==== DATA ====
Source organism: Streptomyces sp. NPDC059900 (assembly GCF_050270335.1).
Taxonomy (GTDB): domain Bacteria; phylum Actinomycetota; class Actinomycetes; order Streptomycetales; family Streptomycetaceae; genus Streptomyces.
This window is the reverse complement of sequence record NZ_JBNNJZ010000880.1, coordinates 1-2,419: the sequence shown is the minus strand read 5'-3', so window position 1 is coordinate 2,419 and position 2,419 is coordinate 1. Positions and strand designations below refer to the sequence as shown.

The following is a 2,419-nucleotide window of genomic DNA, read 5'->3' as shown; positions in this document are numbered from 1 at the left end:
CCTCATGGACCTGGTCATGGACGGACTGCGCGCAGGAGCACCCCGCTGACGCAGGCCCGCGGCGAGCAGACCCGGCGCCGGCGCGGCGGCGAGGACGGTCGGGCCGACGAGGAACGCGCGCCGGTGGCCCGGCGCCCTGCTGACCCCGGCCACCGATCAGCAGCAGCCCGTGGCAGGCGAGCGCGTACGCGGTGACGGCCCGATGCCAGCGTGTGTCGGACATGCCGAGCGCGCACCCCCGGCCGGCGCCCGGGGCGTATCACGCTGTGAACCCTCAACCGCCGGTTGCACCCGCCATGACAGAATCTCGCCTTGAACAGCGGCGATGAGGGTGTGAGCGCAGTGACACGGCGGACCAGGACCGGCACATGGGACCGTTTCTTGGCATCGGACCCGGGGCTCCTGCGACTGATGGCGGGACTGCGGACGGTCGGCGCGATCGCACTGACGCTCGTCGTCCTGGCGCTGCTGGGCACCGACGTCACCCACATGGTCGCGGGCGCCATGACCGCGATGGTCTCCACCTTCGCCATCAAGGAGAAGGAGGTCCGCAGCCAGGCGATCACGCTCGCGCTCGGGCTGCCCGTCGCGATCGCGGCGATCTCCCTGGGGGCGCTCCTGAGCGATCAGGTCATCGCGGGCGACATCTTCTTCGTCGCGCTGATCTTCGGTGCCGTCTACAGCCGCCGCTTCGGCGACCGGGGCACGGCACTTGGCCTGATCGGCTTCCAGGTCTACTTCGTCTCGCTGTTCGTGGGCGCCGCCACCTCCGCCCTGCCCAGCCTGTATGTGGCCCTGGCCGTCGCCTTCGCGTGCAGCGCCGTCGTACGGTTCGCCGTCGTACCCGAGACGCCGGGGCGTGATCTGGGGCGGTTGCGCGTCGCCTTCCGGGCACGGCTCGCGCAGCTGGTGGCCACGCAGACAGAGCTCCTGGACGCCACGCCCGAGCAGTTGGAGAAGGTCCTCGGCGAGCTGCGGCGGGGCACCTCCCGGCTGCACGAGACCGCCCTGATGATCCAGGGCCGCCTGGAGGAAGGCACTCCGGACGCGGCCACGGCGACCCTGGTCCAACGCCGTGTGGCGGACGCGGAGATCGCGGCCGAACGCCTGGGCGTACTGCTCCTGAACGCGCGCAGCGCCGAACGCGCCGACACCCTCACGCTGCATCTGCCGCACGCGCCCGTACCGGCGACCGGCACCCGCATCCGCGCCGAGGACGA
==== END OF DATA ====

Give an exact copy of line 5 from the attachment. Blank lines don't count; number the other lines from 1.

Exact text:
CCTCATGGACCTGGTCATGGACGGACTGCGCGCAGGAGCACCCCGCTGACGCAGGCCCGCGGCGAGCAGACCCGGCGCCGGCGCGGCGGCGAGGACGGTCGGGCCGACGAGGAACGCGCGCCGGTGGCCCGGCGCCCTGCTGACCCCGGCCACCGATCAGCAGCAGCCCGTGGCAGGCGAGCGCGTACGCGGTGACGGCCCGATGCCAGCGTGTGTCGGACATGCCGAGCGCGCACCCCCGGCCGGCGCCCGGGGCGTATCACGCTGTGAACCCTCAACCGCCGGTTGCACCCGCCATGACAGAATCTCGCCTTGAACAGCGGCGATGAGGGTGTGAGCGCAGTGACACGGCGGACCAGGACCGGCACATGGGACCGTTTCTTGGCATCGGACCCGGGGCTCCTGCGACTGATGGCGGGACTGCGGACGGTCGGCGCGATCGCACTGACGCTCGTCGTCCTGGCGCTGCTGGGCACCGACGTCACCCACATGGTCGCGGGCGCCATGACCGCGATGGTCTCCACCTTCGCCATCAAGGAGAAGGAGGTCCGCAGCCAGGCGATCACGCTCGCGCTCGGGCTGCCCGTCGCGATCGCGGCGATCTCCCTGGGGGCGCTCCTGAGCGATCAGGTCATCGCGGGCGACATCTTCTTCGTCGCGCTGATCTTCGGTGCCGTCTACAGCCGCCGCTTCGGCGACCGGGGCACGGCACTTGGCCTGATCGGCTTCCAGGTCTACTTCGTCTCGCTGTTCGTGGGCGCCGCCACCTCCGCCCTGCCCAGCCTGTATGTGGCCCTGGCCGTCGCCTTCGCGTGCAGCGCCGTCGTACGGTTCGCCGTCGTACCCGAGACGCCGGGGCGTGATCTGGGGCGGTTGCGCGTCGCCTTCCGGGCACGGCTCGCGCAGCTGGTGGCCACGCAGACAGAGCTCCTGGACGCCACGCCCGAGCAGTTGGAGAAGGTCCTCGGCGAGCTGCGGCGGGGCACCTCCCGGCTGCACGAGACCGCCCTGATGATCCAGGGCCGCCTGGAGGAAGGCACTCCGGACGCGGCCACGGCGACCCTGGTCCAACGCCGTGTGGCGGACGCGGAGATCGCGGCCGAACGCCTGGGCGTACTGCTCCTGAACGCGCGCAGCGCCGAACGCGCCGACACCCTCACGCTGCATCTGCCGCACGCGCCCGTACCGGCGACCGGCACCCGCATCCGCGCCGAGGACGA